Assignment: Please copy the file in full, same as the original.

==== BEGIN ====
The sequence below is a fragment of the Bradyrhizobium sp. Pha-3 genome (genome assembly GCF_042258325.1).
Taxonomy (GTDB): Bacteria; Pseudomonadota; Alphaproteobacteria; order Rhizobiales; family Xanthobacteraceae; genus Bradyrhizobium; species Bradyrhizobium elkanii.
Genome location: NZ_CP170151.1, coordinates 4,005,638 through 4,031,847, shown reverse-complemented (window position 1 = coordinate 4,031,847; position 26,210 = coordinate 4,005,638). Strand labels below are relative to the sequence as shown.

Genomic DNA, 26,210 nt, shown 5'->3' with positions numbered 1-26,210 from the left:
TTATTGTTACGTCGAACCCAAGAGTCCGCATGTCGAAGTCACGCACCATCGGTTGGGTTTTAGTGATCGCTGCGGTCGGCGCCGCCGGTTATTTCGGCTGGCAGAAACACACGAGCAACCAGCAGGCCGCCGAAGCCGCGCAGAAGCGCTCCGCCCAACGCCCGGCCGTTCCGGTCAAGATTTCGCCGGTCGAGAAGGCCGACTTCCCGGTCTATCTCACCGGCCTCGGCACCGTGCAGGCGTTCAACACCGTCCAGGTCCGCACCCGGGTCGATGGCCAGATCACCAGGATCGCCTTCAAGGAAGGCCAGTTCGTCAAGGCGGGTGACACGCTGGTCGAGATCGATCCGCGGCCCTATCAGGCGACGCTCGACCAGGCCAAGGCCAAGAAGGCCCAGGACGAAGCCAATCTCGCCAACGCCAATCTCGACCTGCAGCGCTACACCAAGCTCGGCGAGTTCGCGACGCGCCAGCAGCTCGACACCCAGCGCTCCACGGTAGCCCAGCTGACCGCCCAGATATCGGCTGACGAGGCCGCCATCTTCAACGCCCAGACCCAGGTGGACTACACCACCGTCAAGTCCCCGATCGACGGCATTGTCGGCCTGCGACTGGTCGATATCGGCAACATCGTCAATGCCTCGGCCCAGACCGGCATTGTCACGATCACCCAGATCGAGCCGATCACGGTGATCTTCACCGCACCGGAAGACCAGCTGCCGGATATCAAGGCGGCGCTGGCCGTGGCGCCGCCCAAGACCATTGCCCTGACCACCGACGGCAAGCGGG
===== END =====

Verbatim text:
The sequence below is a fragment of the Bradyrhizobium sp. Pha-3 genome (genome assembly GCF_042258325.1).
Taxonomy (GTDB): Bacteria; Pseudomonadota; Alphaproteobacteria; order Rhizobiales; family Xanthobacteraceae; genus Bradyrhizobium; species Bradyrhizobium elkanii.
Genome location: NZ_CP170151.1, coordinates 4,005,638 through 4,031,847, shown reverse-complemented (window position 1 = coordinate 4,031,847; position 26,210 = coordinate 4,005,638). Strand labels below are relative to the sequence as shown.

Genomic DNA, 26,210 nt, shown 5'->3' with positions numbered 1-26,210 from the left:
TTATTGTTACGTCGAACCCAAGAGTCCGCATGTCGAAGTCACGCACCATCGGTTGGGTTTTAGTGATCGCTGCGGTCGGCGCCGCCGGTTATTTCGGCTGGCAGAAACACACGAGCAACCAGCAGGCCGCCGAAGCCGCGCAGAAGCGCTCCGCCCAACGCCCGGCCGTTCCGGTCAAGATTTCGCCGGTCGAGAAGGCCGACTTCCCGGTCTATCTCACCGGCCTCGGCACCGTGCAGGCGTTCAACACCGTCCAGGTCCGCACCCGGGTCGATGGCCAGATCACCAGGATCGCCTTCAAGGAAGGCCAGTTCGTCAAGGCGGGTGACACGCTGGTCGAGATCGATCCGCGGCCCTATCAGGCGACGCTCGACCAGGCCAAGGCCAAGAAGGCCCAGGACGAAGCCAATCTCGCCAACGCCAATCTCGACCTGCAGCGCTACACCAAGCTCGGCGAGTTCGCGACGCGCCAGCAGCTCGACACCCAGCGCTCCACGGTAGCCCAGCTGACCGCCCAGATATCGGCTGACGAGGCCGCCATCTTCAACGCCCAGACCCAGGTGGACTACACCACCGTCAAGTCCCCGATCGACGGCATTGTCGGCCTGCGACTGGTCGATATCGGCAACATCGTCAATGCCTCGGCCCAGACCGGCATTGTCACGATCACCCAGATCGAGCCGATCACGGTGATCTTCACCGCACCGGAAGACCAGCTGCCGGATATCAAGGCGGCGCTGGCCGTGGCGCCGCCCAAGACCATTGCCCTGACCACCGACGGCAAGCGGG